Saul Leiter: The Poetry of colour
After World War II the centre of the arts shifted from Paris and Europe to New York and the United States which offered shelter to the artists who fled from the conflict and joined the local ones in order to start a new chapter of contemporary art. Saul Leiter, for example, was very impressed with photographer Henri Cartier-Bresson, whose works were exhibited at MoMA in 1947 after he founded the photography agency Magnum Photos with Robert Capa and David Seymour in New York in the same year. His friendship with photo-journalist Eugene Smith and seeing Cartier-Bresson’s production, inspired the young Leiter to devote himself to photography as well as painting.
Born in Pittsburgh in 1923, son of an important Rabbi, he started studying theology at the Telshe Yeshiva Tabbinical College in Cleveland but left in 1946 in order to live in the Big Apple and pursue his desire to become a painter. There he came into contact with the Abstract Expressionist movement and joined the New York school which led him to start his photographic works, first in black and white and subsequently in color so much so that he was mentioned as a color photographer in the conference held in MoMa in 1957 by E. Steichen “Experimental Photography in Color” where 20 of his shots were displayed. Leiter was one of the first to experiment and understand the potential of color photography, when black and white was the norm, he tried to push the boundaries without setting limits upon himself, photographing different subjects such as nudes, still lifes, portraits, urban landscapes, and creating well-orchestrated hybrids.
Even though he worked in the fashion industry for about twenty years, between the 60s and the 80s and publishing his shots in Harper’s Bazaar, Elle, British Vogue, Queen and Nova, he was rediscovered thanks to his pioneering role in colour Street Photography when his production was exhibited in 2008 at the Cartier-Bresson Foundation in Paris. Together with H. Levitt, Saul Leiter is considered one of the few who managed to be consistent both shooting in colour and in black and white; in his shots the colour brings to life new meanings and new sensorial perceptions where chromaticism is weakened by a veil made of nostalgia and where New York landscapes appear as they’re seen more through the eye of an european than an american.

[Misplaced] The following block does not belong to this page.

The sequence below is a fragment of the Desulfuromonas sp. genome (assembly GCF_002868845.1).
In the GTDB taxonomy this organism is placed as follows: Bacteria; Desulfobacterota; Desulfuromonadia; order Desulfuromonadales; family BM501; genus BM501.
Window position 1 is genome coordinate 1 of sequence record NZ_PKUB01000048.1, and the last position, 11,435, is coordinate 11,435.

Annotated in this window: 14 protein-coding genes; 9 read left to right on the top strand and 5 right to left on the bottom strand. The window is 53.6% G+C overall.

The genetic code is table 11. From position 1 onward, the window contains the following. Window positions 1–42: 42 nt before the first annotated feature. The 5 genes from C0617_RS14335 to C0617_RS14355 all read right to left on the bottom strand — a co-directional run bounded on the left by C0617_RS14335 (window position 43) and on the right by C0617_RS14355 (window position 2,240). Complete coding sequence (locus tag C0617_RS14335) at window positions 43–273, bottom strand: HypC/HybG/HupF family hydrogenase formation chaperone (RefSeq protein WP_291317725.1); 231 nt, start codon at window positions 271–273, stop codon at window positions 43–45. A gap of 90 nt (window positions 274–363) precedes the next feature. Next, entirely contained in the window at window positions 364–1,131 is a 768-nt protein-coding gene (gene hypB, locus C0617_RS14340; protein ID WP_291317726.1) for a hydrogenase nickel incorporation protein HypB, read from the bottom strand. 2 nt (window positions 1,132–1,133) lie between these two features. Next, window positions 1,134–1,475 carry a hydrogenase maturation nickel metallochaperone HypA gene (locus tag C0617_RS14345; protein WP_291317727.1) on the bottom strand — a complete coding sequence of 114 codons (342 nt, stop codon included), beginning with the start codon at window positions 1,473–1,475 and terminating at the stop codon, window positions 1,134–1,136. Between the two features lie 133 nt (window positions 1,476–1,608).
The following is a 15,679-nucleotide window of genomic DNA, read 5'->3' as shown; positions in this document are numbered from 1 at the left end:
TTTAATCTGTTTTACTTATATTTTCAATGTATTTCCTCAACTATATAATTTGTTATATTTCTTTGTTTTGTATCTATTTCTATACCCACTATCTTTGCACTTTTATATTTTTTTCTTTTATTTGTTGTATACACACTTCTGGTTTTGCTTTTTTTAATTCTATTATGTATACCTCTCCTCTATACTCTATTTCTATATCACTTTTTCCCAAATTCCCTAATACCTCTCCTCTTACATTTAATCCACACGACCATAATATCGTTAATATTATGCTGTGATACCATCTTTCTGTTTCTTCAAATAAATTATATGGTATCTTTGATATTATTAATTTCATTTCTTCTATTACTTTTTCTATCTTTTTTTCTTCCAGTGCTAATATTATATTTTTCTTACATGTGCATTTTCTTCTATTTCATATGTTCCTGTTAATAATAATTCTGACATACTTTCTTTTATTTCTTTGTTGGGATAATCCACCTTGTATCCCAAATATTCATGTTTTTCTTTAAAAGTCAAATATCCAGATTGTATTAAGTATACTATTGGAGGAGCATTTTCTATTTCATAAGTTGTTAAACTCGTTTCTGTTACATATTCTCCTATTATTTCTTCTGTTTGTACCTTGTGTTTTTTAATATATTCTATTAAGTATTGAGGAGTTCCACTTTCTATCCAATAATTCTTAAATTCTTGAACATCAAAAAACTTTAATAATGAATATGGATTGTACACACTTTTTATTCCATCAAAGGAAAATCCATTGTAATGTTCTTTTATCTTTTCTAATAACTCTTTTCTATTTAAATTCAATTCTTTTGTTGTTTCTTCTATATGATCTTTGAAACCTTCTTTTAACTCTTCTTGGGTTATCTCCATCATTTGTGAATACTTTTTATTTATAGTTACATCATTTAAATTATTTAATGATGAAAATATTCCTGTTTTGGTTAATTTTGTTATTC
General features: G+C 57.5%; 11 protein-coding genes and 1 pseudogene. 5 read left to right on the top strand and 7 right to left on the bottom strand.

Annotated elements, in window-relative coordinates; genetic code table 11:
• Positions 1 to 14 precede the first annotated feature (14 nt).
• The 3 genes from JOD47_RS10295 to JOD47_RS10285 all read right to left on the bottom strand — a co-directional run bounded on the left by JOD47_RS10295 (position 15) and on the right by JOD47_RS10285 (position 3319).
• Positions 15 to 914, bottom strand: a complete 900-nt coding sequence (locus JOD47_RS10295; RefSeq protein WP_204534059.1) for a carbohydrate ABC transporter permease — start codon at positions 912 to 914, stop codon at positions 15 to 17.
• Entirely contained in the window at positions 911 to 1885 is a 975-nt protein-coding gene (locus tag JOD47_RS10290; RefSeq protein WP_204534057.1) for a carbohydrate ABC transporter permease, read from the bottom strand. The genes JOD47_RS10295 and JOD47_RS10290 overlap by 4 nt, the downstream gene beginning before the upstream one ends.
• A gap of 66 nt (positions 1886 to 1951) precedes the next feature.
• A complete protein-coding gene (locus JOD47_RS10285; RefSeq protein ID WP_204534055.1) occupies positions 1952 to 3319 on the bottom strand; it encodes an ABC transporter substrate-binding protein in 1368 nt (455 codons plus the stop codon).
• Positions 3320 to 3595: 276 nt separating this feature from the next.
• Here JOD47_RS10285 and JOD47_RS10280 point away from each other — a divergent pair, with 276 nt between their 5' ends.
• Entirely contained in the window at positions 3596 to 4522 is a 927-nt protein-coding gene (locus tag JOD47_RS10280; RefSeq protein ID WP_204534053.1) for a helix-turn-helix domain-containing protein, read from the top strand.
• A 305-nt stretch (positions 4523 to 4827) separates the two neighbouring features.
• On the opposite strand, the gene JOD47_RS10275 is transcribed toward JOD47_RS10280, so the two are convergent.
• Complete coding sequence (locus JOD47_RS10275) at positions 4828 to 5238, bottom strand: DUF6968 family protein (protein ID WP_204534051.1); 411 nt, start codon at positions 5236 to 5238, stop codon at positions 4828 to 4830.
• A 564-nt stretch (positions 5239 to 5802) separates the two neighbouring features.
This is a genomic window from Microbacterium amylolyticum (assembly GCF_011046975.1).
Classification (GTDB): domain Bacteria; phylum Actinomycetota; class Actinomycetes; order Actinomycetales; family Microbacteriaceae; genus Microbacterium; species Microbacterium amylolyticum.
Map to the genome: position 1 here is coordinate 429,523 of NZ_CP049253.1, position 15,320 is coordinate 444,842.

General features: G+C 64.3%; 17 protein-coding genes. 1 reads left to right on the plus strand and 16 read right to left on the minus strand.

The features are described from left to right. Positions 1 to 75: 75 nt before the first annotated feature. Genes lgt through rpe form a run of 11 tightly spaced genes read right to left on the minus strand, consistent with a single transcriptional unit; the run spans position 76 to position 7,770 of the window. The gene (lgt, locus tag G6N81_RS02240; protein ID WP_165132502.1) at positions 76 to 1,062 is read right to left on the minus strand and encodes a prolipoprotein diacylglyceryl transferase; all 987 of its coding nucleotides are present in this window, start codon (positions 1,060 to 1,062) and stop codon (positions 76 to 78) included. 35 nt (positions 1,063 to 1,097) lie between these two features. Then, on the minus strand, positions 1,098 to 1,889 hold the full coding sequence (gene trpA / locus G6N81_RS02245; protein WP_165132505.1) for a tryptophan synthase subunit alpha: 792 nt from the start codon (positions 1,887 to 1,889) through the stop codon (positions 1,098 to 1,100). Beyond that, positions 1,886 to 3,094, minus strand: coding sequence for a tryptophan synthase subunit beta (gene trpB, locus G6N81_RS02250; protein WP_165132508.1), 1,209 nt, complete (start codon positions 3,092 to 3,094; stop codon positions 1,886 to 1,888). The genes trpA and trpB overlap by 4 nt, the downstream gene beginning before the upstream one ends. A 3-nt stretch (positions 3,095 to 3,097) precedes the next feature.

In this sense his works feel like scenic designs with adornments and characters covered in a thin layer of dust which gives the colour lyrical accents, making it historical and evocative of an unspecified time in the past but at the same time contemporary, perhaps a of a time near to Atget or Brassaï and his collection “Paris de nuit” (1933) from which Leiter seems to have taken inspiration, especially with his use of the soft focus and condensed glass surfaces. Film director Giuseppe Tornatore once said “when one takes a picture of a stranger, in the exact moment the photo is taken that person stops being a stranger because one will keep it with oneself forever”. Could this be also valid for Saul Leiter? It doesn’t look like that’s the case. Human figures are treated like mere shapes, in a mix of voyeurism and indifference which turns pedestrians into anonymous living beings, sometimes pushed to the edge of the composition or cut off from view. Even so in Leiter’s photos there’s still poetry and also poetry that comes from the colors.